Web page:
Tuesday, March 20, 2007
International Cricket Council have a culture of elitism
Ireland celebrate their victory over Pakistan on St Patrick's day.
I love the game of cricket. It has to be said though that people in North America have always thought of cricket as a posh English game. As an Aussie I know this is not true, but there is still some truth in this accusation. The English once had a great empire. In this once great empire they spread their notions of class division around the world. England and Australia were the only test playing nations in cricket for a long time.
The first test match was played between England and Australia on March 15, 1877. South Africa played their first test in 1889. West Indies did not play a test until 1928 and New Zealand not until 1930. Even in the early days of international cricket it was an elitist club. Until the 1980s there were only 7 test playing nations and only three more have been added in the last 30 years.
A lot of credit must be given to the ICC for their efforts to develop the game among "associate nations" in the last ten years. There are now two international competitions for Associate nations, both in the one day and four day versions of the game. These two competitions are carefully supervised by the ICC and games are given One Day International status or first class status for the four day games. The top six associate nations Kenya, Scotland, Ireland, Canada, Bermuda and Netherlands competed in the 2006-07 Intercontinental Cup (four day first class games). But only games played within this Intercontinental Cup are given first class status. Then at the end of 2007 these countries will lose their first class status again and have to requalify in 2008. The winner of the 2006-07 Intercontinental Cup will not be given test status. At least there is a system to qualify as a temporary first class country, but the ICC reserves the right to confer test status, when they see fit. They have set no guidelines in place. They have promised Kenya that they will receive test status in the near future, but not even given a date when this will happen.
Many of the old boys of the World Cricket Club have said that the new boys should not be playing in the World Cup. But teams such as Kenya, Bangladesh, Canada and Ireland have all beaten the heavy weights at the top level. Surely it is clear that all these teams need is more exposure to professional level cricket and they will improve in leaps and bounds. Yet the only opportunity they have is once every four years. It will take a long time for them to improve at this rate.
FIFA have been known for their own snobbery at times, making it hard for Australia to qualify for the world cup of soccer; also allocating a lot more places to European nations and far fewer to African and Asian nations. But at least FIFA does not discriminate between the status of teams. If Solomon Islands play Bhutan in an international game it has the same status as when Germany play Brazil.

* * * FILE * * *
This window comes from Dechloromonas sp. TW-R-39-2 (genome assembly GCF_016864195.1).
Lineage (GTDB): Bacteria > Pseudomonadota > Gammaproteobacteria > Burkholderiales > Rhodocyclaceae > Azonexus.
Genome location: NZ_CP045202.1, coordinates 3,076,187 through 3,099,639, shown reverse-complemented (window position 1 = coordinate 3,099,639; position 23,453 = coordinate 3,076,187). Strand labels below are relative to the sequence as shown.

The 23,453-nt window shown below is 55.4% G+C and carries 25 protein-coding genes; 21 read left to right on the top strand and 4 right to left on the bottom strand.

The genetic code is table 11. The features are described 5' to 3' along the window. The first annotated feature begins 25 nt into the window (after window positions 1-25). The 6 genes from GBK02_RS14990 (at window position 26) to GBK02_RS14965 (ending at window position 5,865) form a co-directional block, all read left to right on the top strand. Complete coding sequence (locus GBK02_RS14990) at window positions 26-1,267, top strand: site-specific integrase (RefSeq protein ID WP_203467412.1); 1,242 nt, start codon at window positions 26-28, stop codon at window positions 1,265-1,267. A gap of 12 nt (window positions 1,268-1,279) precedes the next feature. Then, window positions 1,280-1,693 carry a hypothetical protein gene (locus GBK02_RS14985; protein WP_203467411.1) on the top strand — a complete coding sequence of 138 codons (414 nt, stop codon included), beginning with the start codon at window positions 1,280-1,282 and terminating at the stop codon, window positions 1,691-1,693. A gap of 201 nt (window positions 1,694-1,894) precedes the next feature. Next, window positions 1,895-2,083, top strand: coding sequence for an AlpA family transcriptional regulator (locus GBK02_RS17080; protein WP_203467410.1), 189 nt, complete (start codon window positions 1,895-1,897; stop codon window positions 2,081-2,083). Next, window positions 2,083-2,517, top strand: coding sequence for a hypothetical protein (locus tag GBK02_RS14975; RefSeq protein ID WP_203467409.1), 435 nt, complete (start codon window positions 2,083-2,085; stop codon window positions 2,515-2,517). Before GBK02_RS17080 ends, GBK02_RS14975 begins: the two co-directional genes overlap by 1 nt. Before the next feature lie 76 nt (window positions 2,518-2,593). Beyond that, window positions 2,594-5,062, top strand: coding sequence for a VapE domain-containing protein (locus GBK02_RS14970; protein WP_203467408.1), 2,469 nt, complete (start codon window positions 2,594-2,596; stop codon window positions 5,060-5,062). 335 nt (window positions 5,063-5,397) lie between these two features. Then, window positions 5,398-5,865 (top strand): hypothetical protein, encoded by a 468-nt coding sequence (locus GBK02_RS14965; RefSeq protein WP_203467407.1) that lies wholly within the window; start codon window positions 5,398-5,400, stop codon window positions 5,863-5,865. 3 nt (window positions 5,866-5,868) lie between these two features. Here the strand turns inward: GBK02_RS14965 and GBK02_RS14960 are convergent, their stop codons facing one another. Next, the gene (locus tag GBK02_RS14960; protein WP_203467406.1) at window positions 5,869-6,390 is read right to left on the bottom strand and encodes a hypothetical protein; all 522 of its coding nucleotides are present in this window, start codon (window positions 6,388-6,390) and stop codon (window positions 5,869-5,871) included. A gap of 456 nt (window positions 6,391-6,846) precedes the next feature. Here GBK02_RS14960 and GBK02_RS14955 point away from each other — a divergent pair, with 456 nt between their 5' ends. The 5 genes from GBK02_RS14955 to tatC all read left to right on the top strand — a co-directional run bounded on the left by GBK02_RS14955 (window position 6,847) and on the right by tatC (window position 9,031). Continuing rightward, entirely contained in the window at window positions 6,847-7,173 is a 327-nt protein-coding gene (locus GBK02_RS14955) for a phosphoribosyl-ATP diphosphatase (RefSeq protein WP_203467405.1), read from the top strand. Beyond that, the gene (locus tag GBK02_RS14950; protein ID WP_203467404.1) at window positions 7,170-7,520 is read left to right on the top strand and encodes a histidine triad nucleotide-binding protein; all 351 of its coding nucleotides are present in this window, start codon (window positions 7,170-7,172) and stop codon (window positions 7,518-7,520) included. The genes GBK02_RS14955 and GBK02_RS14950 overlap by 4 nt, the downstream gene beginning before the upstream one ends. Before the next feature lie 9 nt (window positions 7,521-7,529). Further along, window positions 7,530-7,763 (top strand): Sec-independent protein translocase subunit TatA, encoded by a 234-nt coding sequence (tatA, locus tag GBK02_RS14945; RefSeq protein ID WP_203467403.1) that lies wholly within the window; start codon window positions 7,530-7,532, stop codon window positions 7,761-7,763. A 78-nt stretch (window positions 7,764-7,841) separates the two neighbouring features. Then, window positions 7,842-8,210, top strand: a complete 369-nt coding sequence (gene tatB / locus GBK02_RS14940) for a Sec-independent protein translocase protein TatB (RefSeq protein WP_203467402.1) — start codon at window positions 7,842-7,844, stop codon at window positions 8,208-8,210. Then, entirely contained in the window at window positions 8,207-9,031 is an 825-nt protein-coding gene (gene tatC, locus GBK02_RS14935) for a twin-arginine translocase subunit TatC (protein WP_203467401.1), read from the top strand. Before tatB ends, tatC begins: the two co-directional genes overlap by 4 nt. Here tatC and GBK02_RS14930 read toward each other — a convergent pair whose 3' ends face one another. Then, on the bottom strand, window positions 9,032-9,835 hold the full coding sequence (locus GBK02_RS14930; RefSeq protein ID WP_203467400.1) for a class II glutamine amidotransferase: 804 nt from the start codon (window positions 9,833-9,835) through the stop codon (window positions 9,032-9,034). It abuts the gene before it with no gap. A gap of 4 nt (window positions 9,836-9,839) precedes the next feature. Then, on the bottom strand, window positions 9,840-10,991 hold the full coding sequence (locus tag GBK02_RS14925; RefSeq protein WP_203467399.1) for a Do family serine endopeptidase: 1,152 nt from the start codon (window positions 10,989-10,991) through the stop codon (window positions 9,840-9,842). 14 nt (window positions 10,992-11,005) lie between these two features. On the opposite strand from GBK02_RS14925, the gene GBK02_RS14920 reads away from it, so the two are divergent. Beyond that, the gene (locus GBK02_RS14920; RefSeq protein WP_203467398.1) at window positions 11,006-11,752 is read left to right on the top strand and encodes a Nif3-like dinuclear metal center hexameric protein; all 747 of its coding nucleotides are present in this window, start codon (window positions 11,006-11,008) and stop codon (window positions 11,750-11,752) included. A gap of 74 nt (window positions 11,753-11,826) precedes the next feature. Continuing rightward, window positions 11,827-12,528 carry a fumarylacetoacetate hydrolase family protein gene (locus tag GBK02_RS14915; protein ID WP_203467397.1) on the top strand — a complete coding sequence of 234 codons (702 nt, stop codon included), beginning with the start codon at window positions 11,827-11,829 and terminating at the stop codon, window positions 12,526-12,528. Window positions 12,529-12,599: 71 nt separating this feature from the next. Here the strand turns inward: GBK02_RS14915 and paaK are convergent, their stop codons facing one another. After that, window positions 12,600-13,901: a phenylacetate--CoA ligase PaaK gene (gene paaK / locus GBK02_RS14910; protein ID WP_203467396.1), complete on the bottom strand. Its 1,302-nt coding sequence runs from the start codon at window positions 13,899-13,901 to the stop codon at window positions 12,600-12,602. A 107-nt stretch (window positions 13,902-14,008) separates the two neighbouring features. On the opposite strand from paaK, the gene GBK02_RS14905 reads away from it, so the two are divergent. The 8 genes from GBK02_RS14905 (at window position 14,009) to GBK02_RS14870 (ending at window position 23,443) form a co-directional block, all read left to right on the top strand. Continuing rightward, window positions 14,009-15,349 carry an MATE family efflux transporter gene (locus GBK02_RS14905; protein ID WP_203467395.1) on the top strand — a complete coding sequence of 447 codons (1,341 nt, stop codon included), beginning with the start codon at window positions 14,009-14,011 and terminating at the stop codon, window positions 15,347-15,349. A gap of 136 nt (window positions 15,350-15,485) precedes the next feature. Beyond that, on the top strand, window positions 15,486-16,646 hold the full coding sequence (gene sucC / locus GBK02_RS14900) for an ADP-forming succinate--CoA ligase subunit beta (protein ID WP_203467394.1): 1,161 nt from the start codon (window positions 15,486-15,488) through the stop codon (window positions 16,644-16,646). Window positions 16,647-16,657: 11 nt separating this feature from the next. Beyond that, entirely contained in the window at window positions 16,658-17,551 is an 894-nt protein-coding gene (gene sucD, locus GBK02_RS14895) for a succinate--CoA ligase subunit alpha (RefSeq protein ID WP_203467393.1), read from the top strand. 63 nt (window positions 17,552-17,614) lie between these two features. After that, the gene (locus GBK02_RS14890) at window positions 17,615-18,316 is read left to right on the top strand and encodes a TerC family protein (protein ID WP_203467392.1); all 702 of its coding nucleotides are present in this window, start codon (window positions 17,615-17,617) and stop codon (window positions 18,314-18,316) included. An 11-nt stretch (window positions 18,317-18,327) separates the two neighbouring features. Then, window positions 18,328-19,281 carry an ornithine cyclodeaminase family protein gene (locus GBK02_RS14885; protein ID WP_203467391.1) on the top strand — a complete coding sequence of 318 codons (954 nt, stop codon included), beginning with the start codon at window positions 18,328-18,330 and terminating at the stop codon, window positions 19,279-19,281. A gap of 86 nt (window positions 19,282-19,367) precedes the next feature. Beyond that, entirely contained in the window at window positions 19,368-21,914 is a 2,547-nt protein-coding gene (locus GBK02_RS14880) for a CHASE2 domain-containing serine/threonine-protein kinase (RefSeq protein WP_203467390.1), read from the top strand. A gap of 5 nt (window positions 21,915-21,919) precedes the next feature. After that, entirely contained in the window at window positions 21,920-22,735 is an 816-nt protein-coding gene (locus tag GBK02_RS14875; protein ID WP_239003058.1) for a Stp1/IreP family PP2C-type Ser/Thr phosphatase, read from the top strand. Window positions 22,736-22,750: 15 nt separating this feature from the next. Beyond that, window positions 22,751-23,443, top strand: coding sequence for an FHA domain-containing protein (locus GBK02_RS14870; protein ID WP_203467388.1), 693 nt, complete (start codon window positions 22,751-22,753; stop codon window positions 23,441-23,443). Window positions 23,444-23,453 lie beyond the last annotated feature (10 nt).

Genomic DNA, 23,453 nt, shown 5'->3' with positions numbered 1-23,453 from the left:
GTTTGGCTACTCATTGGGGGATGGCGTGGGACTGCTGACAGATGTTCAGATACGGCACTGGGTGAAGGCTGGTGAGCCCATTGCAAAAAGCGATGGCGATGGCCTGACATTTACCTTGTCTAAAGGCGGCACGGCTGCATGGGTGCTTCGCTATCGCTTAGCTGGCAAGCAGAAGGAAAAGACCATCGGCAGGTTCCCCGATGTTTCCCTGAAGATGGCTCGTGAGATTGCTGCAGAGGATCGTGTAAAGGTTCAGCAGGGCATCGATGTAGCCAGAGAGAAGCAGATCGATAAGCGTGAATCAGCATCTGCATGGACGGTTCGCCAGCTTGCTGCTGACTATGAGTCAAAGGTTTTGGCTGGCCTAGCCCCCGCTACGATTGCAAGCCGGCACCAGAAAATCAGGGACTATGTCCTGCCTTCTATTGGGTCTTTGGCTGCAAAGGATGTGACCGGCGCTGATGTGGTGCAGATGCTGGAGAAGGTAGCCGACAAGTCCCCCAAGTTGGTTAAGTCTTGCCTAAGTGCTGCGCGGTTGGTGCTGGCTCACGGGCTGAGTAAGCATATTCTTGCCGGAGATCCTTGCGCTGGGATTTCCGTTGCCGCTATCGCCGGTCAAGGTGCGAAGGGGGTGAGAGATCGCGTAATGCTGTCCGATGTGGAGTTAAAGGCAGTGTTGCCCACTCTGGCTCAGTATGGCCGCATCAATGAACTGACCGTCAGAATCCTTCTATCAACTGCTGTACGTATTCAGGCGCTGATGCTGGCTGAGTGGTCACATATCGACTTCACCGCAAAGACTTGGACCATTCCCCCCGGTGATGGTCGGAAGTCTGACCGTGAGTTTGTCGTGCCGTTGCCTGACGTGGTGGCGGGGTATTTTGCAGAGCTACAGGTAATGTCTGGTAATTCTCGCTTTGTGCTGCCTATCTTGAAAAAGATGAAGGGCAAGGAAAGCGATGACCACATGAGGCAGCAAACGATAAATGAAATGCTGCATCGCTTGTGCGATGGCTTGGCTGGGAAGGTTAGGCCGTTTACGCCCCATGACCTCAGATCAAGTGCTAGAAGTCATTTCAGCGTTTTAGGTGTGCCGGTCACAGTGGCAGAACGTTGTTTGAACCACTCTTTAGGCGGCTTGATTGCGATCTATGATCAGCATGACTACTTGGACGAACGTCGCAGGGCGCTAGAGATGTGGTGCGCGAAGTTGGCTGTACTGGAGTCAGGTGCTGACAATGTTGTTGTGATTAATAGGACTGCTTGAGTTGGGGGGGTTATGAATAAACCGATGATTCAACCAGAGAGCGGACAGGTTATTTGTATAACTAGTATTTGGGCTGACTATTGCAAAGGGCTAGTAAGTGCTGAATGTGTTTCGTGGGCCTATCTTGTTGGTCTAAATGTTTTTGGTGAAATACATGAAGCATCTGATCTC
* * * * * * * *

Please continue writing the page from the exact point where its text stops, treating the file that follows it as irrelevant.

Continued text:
The ICC need to accept that it is time to remove barriers to the development of cricket. Countries such as Ireland or Canada may have to wait many years before they can achieve test status. In the mean time they could lose many potential players to other more popular sports. If a young player does not have the opportunity to play their sport at the highest level they may quickly choose another sport instead. John Davison, the current captain of Canada had said that Canada needs to be playing "professional" cricket. He has not been specific about this to avoid controversy, but it is clear that what he says is true, they should not be shut out of the elite Test club any longer.
Ireland is the success story of the World Cup so far. They have drawn with Zimbabwe (a test nation) and knocked Pakistan out of the world cup. They claim that they intend to beat West Indies in their final group game. Ireland is a country that, given the opportunity and exposure could be winning test matches against the heavy weights within ten years. But as things stand they have no guarantee that they will even have test status within ten years.
The comments of some cricket leaders, including Australia's captain Ricky Ponting, that the "minnows" should not be at the world cup is unhelpful. It is ironic that some one of the likes of Ricky Ponting- a working class Australian should be making such comments. But this is a result of the ICC's culture of elitism, that he subconsciously fell into. It is because of this culture of elitism that Bob Woolmer felt such shame when his Pakistan side lost to Ireland. It is true that he had been under a lot of stress anyway, and I am sure that the pressure from Pakistan was a big part of this. But it does not help that, due to the fact that Ireland are only an "Associate" nation, that the shame was greater. This was a contributing factor to his death, likely a heart attack, although this has not been confirmed.
The six Associate nations who have qualified for the world cup should all be given test status. This does not mean that the heavy weights have to play them very often at all, but there needs to be a freedom for countries to invite who they choose, to play on their own soil. Otherwise, what incentive do these countries have but to play a handful of world class games, another 4 years from now?